You searched for: “focus
focus (s) (noun), foci (pl)
1. A point at which rays of light or other radiation converge or from which they appear to diverge, as after refraction or reflection in an optical system.
2. The distinctness or clarity of an image rendered by an optical system.
3. The state of maximum clarity of an image; such as, in focus or out of focus.
4. An apparatus used to adjust the focal length of an optical system in order to make an image distinct or clear; for an example, a camera with automatic focus.
5. A condition in which something can be clearly apprehended or perceived: Harry simply couldn't get the problem into focus.
6. In pathology, the region of a localized bodily infection or disease.
7. In geology, the point of origin of an earthquake.
8. Etymology: from New Latin, focus, "central point"; from Latin focus, "hearth, fireplace".

The New Latin use was introduced in a Latin text about astronomy in 1604 by the German astronomer and mathematician, Johann Kepler, with reference to the "burning point (at which heat rays meet) of a lens or mirror".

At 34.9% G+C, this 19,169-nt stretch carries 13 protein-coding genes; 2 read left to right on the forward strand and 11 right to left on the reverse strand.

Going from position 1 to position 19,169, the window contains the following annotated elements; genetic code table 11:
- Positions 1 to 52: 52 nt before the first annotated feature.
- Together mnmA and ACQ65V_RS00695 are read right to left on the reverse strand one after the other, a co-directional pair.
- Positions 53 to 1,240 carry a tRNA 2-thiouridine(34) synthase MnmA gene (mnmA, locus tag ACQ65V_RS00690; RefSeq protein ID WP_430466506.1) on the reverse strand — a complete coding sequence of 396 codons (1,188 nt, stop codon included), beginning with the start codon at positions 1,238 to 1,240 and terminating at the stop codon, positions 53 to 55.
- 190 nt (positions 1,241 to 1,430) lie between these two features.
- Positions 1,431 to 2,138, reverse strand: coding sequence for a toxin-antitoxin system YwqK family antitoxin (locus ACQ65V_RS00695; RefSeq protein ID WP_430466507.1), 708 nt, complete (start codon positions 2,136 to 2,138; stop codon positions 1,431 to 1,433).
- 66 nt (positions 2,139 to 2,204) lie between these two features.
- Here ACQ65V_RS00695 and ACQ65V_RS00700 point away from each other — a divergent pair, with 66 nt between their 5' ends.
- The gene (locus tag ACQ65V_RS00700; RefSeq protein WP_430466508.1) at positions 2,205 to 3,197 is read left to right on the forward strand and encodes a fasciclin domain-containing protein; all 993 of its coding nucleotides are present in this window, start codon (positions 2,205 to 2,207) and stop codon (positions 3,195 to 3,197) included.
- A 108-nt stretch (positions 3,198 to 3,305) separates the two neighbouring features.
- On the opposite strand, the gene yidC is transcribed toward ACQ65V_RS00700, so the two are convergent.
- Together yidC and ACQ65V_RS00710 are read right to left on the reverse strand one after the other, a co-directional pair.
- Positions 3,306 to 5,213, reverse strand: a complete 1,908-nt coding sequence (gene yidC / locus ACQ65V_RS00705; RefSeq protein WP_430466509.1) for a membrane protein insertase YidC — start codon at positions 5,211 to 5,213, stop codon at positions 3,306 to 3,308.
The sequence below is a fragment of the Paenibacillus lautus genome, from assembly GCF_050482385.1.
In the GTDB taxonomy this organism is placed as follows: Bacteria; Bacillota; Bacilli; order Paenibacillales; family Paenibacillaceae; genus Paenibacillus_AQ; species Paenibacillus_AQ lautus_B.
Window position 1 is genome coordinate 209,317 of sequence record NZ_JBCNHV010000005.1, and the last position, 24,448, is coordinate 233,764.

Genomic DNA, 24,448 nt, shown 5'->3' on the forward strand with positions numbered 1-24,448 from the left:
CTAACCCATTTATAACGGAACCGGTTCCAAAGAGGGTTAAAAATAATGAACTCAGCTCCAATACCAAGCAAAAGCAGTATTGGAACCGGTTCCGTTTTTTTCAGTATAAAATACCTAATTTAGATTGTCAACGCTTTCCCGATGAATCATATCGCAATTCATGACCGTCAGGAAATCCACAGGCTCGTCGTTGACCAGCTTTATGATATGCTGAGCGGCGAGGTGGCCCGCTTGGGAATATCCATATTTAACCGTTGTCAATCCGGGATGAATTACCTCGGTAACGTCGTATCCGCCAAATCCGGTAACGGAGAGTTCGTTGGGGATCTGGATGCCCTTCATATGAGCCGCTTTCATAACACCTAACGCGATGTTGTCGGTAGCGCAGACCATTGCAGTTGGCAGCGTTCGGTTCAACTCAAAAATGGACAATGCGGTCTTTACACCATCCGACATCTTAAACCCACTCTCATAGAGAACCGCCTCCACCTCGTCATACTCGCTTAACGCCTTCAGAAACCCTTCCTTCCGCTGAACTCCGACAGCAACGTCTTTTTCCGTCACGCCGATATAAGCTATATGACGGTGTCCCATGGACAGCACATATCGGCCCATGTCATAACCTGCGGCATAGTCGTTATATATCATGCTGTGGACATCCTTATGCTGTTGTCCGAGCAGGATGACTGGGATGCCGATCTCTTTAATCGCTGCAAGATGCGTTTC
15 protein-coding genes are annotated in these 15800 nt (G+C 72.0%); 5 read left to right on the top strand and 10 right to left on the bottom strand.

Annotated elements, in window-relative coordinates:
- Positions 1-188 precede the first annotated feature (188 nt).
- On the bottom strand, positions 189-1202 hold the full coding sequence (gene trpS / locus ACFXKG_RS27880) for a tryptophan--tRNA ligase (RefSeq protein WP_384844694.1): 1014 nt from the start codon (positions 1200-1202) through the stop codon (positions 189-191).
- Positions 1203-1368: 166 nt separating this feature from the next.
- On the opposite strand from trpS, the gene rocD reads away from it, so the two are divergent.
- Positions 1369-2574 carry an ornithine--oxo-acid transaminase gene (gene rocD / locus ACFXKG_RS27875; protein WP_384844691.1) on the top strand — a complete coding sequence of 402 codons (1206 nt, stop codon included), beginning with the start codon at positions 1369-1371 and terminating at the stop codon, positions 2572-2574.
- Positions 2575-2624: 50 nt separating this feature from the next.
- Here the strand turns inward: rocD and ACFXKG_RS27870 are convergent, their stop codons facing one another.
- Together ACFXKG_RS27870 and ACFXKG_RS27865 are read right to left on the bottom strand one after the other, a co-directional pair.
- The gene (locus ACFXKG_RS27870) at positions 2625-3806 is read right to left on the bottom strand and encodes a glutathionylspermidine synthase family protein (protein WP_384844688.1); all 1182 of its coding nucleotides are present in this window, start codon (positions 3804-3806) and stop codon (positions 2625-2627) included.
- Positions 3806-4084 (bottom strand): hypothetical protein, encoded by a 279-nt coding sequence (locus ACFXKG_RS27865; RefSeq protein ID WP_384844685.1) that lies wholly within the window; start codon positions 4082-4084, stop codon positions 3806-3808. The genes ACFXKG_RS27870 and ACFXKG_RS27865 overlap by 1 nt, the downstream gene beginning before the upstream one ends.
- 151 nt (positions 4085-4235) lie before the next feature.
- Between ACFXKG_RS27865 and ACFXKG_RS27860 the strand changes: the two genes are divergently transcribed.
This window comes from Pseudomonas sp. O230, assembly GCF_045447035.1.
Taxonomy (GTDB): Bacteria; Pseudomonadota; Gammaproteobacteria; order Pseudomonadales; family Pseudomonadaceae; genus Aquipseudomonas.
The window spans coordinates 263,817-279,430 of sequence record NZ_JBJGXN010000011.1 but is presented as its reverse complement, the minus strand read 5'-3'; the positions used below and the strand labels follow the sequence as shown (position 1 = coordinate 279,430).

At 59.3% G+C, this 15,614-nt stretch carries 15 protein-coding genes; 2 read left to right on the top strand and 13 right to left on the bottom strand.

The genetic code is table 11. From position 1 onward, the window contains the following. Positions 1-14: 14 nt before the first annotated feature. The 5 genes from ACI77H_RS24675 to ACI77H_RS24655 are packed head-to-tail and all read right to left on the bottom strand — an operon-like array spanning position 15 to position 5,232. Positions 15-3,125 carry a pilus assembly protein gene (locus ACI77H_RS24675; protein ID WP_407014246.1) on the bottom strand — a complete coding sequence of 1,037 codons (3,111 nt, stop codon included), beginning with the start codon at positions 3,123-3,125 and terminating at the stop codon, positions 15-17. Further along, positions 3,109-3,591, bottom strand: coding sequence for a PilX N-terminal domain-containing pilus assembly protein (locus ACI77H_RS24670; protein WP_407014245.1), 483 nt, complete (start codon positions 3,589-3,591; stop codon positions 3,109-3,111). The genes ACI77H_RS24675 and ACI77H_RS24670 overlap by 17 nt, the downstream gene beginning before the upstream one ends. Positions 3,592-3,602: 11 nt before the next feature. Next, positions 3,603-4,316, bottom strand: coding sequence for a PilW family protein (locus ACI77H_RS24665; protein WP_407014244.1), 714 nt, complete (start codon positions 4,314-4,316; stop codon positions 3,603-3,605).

This entry is located in the following unit: focus-, foci- (page 1)
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A unit related to: “focus
(Greek > Latin: center; middle point, mid point; focus, focal point, focalize; zero in on)
(Latin: hearth, fireplace; fire, flame; central point, center)
(Greek: strabizein > Modern Latin: "to squint"; imperfect focus; eyes deviating inwardly, deviating outwardly, or one eye going to the right and the other eye going to the left)
Word Entries containing the term: “focus
electrostatic focus (s) (noun), electrostatic focuses (pl)
1. In television picture tubes, a technique of directing an electron beam in a cathode-ray tube by changing the voltage applied to the focusing electrode.
2. The production of a focused electron beam in a cathode-ray tube with the application of an electric field.
This entry is located in the following units: electro-, electr-, electri- (page 83) focus-, foci- (page 1)